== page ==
Ethical Design in Pervasive Media


Published on

Deciding what ethical principles should govern the practice of pervasive media design, it is first necessary to understand a) how ethical systems operate; b) what kind of ethical governance is appropriate to design and c) what are the distinct ethical parameters of pervasive media. This essay attends to each of these dimensions with a view to developing an ethical theory of pervasive media design.

Published in: Technology, Business
  • Be the first to comment

  • Be the first to like this

No Downloads
Total views
On SlideShare
From Embeds
Number of Embeds
Embeds 0
No embeds

No notes for slide

Ethical Design in Pervasive Media

  1. 1. Professor Andy Miah, University of the West of Scotland Fellow, Foundation for Art and Creative Technology (FACT), Liverpool Fellow, Institute for Ethics and Emerging Technologies, USA Pervasive media studio, UWE, bristol, 2010.03.05
  2. 2. <ul><li>Deciding what ethical principles should govern the practice of pervasive media design, it is first necessary to understand: </li></ul><ul><li>how ethical systems operate </li></ul><ul><li>what kind of ethical governance is appropriate to design </li></ul><ul><li>what are the distinct ethical parameters of pervasive media. </li></ul>
  3. 3. <ul><li>How do ethical systems operate? </li></ul><ul><li>Codes of ethics </li></ul><ul><li>Spheres of moral concern </li></ul><ul><li>Are there moral concerns about pervasive media design? </li></ul>
  4. 4. <ul><li>Are there moral concerns about design in pervasive media? </li></ul><ul><li>Direct (physical, psychological) </li></ul><ul><li>Indirect (social, affecting normative expectations) </li></ul>
  5. 5. <ul><li>DIRECT HARMS of Design in Pervasive Media </li></ul><ul><li>Physical (how the device may give rise to injury) </li></ul><ul><li>Psychological (how the device may lead to behavioural tendencies that may be considered detrimental to well-being) </li></ul><ul><li>Can designers be held accountable? </li></ul><ul><li>Eg. repetitive strain injury; addictive tendencies </li></ul><ul><li>Could future designs incorporate more risky functions? </li></ul><ul><li>Eg. swiss army knife with built in gps and phone, or stun device? </li></ul>
  6. 6. <ul><li>Product Liability </li></ul><ul><ul><li>Defective design : The product is inherently dangerous as a result of poor or inadequate design. Whilst some designs are clearly inadequate others can produce complex and difficult legal argument. </li></ul></ul><ul><ul><li>Defective manufacture: This is usually as a result of a quality control failure when a product or batch does not conform to the usual specification. Manufacturers are often strictly liable for product liability as a result of defective manufacture and a consumer may, in certain circumstances, find it unnecessary to prove that they were negligent. </li></ul></ul><ul><ul><li>Defective warnings: Are the warnings accurate and up to date and does the product information accurately reflect any dangers or risks associated with the product, or have they been contradicted by statements in advertising or made by sales representatives? </li></ul></ul><ul><ul><li>Negligent after sales surveillance : Companies must respond adequately when inherent defects come to light subsequent to sale of the product to warn consumers about the product's lack of safety. </li></ul></ul>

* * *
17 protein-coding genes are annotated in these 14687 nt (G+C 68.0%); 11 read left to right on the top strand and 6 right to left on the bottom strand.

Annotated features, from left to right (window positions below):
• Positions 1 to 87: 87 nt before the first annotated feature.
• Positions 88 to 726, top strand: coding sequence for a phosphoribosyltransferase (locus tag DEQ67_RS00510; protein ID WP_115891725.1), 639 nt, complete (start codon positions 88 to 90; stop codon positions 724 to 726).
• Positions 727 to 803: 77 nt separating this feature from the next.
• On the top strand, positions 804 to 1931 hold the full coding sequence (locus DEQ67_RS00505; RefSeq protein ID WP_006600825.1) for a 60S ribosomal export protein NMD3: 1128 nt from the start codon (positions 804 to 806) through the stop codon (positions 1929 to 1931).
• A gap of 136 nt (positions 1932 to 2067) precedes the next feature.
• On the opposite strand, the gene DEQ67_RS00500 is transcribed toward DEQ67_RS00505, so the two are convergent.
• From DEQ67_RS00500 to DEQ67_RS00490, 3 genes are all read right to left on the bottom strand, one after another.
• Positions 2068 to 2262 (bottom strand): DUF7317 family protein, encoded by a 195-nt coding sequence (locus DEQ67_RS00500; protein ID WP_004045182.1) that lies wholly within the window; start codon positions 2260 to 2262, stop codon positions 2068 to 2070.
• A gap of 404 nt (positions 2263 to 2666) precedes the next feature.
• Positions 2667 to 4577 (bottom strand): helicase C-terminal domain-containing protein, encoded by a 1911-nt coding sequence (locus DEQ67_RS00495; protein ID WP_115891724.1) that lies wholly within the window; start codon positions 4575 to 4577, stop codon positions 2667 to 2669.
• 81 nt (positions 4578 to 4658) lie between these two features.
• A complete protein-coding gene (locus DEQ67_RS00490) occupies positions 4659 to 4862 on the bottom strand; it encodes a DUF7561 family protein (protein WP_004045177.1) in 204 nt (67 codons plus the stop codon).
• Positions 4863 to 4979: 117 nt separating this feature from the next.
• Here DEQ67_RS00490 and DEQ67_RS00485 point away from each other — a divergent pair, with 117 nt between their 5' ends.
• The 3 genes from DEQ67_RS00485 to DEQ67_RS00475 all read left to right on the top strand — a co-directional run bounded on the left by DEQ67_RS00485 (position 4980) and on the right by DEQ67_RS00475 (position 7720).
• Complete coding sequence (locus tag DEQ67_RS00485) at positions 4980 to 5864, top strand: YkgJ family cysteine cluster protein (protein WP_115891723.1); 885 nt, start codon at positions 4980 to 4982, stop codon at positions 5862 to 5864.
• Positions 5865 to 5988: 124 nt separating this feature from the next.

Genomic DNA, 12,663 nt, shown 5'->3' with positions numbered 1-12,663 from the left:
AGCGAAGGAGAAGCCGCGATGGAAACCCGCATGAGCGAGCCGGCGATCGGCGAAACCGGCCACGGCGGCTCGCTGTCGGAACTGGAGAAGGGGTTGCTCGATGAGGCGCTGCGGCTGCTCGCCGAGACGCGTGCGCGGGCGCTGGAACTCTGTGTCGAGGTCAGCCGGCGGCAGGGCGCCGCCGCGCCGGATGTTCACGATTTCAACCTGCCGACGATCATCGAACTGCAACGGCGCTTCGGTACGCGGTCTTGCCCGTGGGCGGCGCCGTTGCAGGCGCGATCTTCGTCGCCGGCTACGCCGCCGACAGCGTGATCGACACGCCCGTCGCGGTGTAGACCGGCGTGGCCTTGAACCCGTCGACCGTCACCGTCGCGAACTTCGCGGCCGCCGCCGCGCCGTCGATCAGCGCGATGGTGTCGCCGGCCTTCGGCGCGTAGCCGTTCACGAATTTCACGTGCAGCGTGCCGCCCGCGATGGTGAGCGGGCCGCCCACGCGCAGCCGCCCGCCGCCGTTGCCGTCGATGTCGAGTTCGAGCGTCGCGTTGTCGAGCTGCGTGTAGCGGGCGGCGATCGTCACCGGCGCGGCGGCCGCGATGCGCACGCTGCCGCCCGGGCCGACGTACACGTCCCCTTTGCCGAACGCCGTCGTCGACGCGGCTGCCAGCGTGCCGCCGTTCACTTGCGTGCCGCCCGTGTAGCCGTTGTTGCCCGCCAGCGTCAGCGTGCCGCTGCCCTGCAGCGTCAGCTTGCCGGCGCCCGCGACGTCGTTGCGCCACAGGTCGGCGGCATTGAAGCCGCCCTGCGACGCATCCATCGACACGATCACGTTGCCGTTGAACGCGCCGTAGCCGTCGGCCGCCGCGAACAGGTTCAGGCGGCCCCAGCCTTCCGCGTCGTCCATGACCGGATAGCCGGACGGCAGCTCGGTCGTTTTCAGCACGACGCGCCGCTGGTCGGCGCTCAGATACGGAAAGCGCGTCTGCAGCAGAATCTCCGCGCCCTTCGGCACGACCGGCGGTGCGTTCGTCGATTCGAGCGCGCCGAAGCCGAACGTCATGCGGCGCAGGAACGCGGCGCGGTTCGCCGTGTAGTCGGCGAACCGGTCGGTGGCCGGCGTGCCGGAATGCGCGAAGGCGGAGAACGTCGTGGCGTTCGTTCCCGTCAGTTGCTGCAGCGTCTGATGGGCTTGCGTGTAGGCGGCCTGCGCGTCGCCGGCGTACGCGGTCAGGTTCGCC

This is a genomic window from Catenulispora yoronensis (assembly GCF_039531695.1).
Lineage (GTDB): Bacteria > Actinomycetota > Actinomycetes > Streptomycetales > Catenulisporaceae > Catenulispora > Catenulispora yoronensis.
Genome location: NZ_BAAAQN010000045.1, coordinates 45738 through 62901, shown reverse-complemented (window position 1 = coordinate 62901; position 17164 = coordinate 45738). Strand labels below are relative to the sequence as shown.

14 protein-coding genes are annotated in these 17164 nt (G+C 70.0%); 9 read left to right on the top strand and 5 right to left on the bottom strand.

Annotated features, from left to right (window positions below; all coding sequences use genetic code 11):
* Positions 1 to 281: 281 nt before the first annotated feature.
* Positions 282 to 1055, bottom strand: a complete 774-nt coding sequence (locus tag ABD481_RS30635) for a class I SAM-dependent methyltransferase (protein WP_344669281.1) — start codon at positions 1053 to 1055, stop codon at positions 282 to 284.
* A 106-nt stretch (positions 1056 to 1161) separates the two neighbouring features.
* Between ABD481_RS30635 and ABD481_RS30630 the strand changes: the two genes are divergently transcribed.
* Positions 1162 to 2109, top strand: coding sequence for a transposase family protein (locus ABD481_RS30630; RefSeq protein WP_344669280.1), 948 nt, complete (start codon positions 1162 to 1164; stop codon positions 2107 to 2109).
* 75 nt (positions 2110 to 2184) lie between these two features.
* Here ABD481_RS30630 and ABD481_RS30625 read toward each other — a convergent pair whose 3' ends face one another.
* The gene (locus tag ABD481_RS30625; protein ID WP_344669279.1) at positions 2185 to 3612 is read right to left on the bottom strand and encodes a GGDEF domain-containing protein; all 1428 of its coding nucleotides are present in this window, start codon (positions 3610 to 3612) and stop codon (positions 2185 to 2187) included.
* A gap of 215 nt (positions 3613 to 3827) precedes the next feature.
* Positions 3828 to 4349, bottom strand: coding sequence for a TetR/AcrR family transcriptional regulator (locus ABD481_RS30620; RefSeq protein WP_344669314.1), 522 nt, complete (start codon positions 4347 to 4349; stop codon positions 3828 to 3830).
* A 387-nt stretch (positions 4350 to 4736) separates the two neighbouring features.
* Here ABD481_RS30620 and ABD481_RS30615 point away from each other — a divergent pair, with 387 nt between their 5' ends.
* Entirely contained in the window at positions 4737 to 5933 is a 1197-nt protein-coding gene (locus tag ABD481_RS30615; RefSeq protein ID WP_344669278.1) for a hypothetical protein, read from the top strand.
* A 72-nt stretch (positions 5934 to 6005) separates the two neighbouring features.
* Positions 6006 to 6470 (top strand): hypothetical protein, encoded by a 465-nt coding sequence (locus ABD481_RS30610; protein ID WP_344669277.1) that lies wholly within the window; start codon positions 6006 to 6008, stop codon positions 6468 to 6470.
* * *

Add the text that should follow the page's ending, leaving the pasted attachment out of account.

7. 7. INDIRECT HARMS of Design in Pervasive Media Prescribing range of moral alternatives to end user Eg. not being able to reuse mobile phone chargers Harm arising from movement of information Eg. development of an application that leads to the sale of data to third parties, concerns about surveillance, data-mining, etc.
  8. 8. <ul><li>What kind of ethical code should govern designers? </li></ul><ul><li>More like commercial producers or artists? </li></ul><ul><li>Where does design take place in the development of pervasive media? </li></ul><ul><li>There is no neatly defined ‘designer’ population. </li></ul><ul><li>Can regulation learn from other industries, perhaps media? </li></ul><ul><li>Perhaps an open source ethics is needed </li></ul>
  9. 9. <ul><li>Case Study: eBay </li></ul><ul><li>five basic values&quot; of eBay's community: </li></ul><ul><li>We believe people are basically good </li></ul><ul><li>We believe everyone has something to contribute. </li></ul><ul><li>We believe that an honest, open environment can bring out the best in people. </li></ul><ul><li>We recognize and respect everyone as a unique individual. </li></ul><ul><li>We encourage you to treat others the way that you want to be treated. (&quot;Community values,&quot; 1999). </li></ul>
  10. 10. How ethical is pervasive media already? Eg. Is Twitter behaving? Modest scandals include fake hashtags and fake retweets Larger concerns about hijacking trending tags for unrelated gain eg. HabitatUK in 2009
  11. 12. Could the designers of Twitter have avoided this? Could they do something now? Is the community sufficiently self regulating?
  12. 13. Are there distinct ethical parameters of media becoming pervasive? James Auger & Jimmy Loizeau, Telephone tooth implant Is pervasive health surveillance likely to overwhelm our personal lives? How will we be compelled towards the normalization of cybermedical surveillance? Eg. health credits
  13. 14. <ul><li>Conclusion: Some Principles </li></ul><ul><li>Transparency of contract and forced engagement </li></ul><ul><li>Promotion of ethical culture within user community </li></ul><ul><li>Child restrictions should promote cultural learning </li></ul><ul><li>Promotion of end user responsibility for conduct </li></ul><ul><li>Opt in rather than opt out protocols eg. web tracking </li></ul><ul><li>Respect for privacy of identity (it’s not dying!) </li></ul>